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Uncertainty in area of a circle 
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#1
Oct110, 07:53 PM

P: 7

1. The problem statement, all variables and given/known data
The radius of a circle is measured to be 14.3+0.3cm. Find the circle's area and the uncertainty in the area. I don't understand how to correctly apply uncertainty equations with sigma and partial derivatives to these types of problems. 2. Relevant equations A=(pi)(r^2) (pi)(r^2)=642.4cm 


#2
Oct110, 08:34 PM

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Well then, we have A=πr^{2}. If we take ln of both sides we will get
lnA=ln(πr^{2})=lnπ+2lnr Now just take differentials dA/A = 2*dr/r dA is nothing but the error in A. Same with dr. Just substitute the numbers. I really could not explain it properly without showing you the differentials. 


#3
Oct110, 08:47 PM

P: 7

You said to take the ln of both sides. As in the natural log? I didn't know these had anything to logs or am I reading something wrong.



#4
Oct110, 10:20 PM

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P: 6,207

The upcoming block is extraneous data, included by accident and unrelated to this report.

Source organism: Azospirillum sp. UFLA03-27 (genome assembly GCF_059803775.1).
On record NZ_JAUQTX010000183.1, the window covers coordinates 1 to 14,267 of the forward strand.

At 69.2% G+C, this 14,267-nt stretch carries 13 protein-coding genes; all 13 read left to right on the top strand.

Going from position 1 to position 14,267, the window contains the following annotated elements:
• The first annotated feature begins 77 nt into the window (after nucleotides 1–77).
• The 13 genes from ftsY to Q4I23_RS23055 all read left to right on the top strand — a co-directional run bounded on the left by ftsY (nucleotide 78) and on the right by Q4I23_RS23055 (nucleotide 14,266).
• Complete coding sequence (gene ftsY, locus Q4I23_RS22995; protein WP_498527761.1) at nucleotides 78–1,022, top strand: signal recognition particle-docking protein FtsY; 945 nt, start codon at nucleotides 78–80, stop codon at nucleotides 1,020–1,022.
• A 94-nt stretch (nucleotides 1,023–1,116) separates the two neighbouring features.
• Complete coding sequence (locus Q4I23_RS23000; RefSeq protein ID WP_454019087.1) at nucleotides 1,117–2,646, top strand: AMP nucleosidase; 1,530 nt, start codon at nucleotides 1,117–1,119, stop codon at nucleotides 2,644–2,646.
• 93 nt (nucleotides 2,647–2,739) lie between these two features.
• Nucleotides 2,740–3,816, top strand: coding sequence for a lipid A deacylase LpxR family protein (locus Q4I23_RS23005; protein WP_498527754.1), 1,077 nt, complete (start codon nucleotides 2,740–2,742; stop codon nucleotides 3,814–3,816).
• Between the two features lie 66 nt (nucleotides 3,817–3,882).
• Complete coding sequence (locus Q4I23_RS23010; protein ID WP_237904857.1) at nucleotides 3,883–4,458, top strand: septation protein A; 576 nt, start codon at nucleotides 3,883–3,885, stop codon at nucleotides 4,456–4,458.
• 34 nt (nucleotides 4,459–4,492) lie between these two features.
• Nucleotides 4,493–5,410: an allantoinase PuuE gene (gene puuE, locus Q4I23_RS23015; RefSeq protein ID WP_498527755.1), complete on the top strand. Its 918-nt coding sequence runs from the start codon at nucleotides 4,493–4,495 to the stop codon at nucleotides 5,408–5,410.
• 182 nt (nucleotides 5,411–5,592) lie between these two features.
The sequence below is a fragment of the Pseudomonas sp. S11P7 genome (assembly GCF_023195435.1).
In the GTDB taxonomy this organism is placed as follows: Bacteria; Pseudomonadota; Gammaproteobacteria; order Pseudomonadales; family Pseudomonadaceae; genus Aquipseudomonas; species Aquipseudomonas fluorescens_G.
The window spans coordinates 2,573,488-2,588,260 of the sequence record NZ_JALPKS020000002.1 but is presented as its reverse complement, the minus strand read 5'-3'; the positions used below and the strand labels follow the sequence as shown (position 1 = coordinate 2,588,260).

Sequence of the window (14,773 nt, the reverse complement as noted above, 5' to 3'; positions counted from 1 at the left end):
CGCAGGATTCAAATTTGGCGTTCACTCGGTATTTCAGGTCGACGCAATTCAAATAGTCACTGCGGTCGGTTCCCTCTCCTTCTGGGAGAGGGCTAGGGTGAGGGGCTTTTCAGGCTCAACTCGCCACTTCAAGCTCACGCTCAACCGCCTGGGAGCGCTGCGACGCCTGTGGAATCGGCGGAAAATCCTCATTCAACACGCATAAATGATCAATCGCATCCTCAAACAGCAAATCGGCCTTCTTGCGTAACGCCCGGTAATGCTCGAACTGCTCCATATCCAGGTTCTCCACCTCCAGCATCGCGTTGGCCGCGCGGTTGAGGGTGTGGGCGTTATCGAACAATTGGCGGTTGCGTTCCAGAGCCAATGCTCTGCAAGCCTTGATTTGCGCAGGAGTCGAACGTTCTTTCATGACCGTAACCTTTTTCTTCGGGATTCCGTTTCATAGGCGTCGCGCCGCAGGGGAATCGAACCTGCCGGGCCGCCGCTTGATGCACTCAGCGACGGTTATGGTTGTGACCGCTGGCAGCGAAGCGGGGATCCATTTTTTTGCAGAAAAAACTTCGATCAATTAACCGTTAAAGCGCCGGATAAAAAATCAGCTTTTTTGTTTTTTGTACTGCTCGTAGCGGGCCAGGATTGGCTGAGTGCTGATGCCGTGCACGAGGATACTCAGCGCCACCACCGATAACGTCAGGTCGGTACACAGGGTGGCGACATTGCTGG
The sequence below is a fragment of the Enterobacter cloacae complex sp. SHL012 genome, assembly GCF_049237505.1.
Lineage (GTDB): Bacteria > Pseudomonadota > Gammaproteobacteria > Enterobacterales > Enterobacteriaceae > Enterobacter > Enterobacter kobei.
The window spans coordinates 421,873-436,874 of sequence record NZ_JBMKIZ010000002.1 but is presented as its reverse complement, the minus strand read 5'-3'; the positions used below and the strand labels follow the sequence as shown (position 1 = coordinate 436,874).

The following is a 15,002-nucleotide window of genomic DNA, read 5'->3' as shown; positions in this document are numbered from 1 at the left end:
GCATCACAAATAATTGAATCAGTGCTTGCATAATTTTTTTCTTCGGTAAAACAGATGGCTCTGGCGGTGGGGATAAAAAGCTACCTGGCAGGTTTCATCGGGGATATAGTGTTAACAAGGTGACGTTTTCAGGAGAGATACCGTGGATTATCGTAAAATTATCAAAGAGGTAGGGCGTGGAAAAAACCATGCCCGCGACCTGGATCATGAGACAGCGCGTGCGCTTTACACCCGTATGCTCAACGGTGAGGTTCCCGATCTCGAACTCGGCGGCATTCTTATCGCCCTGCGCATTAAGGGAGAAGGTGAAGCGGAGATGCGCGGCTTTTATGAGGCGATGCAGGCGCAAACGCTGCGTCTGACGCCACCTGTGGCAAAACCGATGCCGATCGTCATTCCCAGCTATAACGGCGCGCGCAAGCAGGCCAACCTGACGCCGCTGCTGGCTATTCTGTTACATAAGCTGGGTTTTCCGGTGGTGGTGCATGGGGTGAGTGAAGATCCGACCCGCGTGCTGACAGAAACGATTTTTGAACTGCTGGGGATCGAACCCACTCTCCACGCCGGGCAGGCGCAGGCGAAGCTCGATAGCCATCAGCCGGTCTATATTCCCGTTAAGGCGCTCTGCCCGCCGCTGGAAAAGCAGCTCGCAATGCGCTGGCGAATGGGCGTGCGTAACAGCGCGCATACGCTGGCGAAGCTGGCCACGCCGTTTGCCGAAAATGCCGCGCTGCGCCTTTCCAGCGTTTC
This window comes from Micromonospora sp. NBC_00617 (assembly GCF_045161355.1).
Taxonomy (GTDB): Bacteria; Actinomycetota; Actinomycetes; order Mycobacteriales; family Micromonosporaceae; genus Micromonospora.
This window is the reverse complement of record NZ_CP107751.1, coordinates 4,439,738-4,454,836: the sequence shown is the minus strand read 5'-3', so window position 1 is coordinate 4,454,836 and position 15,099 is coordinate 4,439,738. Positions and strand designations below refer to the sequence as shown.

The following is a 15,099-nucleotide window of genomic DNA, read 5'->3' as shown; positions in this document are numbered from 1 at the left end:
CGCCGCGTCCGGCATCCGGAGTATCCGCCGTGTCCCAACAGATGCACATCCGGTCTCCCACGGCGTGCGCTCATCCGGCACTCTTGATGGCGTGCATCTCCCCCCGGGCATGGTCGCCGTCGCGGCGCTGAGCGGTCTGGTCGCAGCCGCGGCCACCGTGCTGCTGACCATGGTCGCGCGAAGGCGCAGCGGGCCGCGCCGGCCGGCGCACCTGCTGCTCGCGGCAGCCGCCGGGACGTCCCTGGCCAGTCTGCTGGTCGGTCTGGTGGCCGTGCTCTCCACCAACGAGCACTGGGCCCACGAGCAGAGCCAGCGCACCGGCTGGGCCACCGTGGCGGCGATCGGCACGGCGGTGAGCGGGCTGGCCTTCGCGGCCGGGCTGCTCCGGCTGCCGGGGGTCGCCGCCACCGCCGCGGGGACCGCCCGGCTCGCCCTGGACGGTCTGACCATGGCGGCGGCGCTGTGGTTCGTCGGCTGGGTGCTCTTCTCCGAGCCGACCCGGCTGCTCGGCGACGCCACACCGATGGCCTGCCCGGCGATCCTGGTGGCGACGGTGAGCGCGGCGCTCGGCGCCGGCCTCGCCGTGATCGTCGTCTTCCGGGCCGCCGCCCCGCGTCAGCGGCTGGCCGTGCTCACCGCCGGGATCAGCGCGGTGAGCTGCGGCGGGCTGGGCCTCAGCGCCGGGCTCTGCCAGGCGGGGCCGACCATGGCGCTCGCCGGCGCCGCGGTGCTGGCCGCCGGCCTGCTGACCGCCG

Uncertainty in area of a circle
So if you had A=r^{3} then dA/A = 3*dr/r It comes out the same if you just differentiate it normally. 


#5
Oct210, 10:47 AM

P: 7

I know at the beginning I asked how to use sigma and partial derivatives to solve this type of problem but I don't really know much about them yet. We haven't gotten to them in my math class. This problem is coming from an intro to physics lab course that focuses on propagation of error and uncertainty in measurements made and then using Excel functions like STDEV and (chi^2) to figure out stuff related to uncertainties.
Is there a standard formula to use if given a measurement or multiple measurements and the uncertainity in them? "dA/A", is that supposed to be a partial derivative? 


#6
Oct210, 02:34 PM

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dA would be the error in A. A would be the actual measurement. The relative error in A would then be dA/A 


#7
Oct210, 03:08 PM

P: 7

Actually I think I got it worked out. Let me know if this looks right.
A=(∏)(r)^2 ∂(A)/∂(r) = 2(∏)(r) sigma_A=√(((∂A/∂r)^2)(sigma_r)^2)) sigma_A=√(((2∏(14.3))^2)(0.3)^2))= 26.9cm Area = 642.4cm Uncertainty = 26.9cm 


#8
Oct210, 03:57 PM

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∂A/∂r= 2πr or ∂A=2πr ∂r Now if we divide both sides by A (which is πr^{2} as well) ∂A/A = 2πr/πr^{2} ∂r or ∂A/A = 2∂r/r 


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